The percentage of corporate bonds considered in distress surged this week to the highest since 2009 as investors dumped debt of the neediest borrowers on concern Europe’s fiscal crisis will make it harder for them to refinance.
More than 17 percent of junk bonds yield at least 10 percentage points over Treasuries, up from 9.2 percent last month, Bank of America Merrill Lynch’s Global High-Yield Index shows. The jump is the biggest since the distress ratio rose 11 percentage points in November 2008, two months after Lehman Brothers Holdings Inc. collapsed. Bonds of MGM Mirage and Freescale Semiconductor Inc. joined the list this month.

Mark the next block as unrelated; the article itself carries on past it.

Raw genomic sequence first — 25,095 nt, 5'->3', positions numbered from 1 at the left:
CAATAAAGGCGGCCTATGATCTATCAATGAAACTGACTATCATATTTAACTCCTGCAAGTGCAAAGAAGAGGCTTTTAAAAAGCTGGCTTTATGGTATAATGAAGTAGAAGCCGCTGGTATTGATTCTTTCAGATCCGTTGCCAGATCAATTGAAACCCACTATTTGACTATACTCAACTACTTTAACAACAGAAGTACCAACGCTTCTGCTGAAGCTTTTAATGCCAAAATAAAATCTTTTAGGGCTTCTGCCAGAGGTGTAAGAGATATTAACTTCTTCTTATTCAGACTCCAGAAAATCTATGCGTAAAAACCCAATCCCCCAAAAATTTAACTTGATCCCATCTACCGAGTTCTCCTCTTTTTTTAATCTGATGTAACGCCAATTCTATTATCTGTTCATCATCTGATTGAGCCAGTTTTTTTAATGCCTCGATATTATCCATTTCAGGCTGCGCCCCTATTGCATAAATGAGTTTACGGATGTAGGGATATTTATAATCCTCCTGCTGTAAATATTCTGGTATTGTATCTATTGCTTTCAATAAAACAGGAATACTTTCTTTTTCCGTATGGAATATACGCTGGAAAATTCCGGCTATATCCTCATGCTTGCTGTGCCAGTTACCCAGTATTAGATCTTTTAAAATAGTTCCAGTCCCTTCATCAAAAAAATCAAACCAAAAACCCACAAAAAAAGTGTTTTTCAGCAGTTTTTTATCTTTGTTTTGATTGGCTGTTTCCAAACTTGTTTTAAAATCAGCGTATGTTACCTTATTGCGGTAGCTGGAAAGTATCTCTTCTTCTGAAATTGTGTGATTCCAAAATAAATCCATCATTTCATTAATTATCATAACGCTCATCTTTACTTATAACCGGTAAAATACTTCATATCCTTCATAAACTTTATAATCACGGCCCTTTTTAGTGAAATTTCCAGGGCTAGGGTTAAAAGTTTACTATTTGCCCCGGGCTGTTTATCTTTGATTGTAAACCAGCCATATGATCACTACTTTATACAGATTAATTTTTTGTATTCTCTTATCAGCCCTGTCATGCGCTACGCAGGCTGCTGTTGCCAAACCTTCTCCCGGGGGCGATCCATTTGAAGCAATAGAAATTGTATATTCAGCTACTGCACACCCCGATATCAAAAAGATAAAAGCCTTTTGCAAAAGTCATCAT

U.S. distressed bonds have lost 10 percent in May, according to the indexes, as credit markets seize up amid speculation Greece and other nations in Europe with rising budget deficits won’t be able to meet their debt payments. Junk bond sales plunged this month to the lowest level since March 2009, data compiled by Bloomberg show.
Read More: – By Bryan Keogh and Kate Haywood, Bloomberg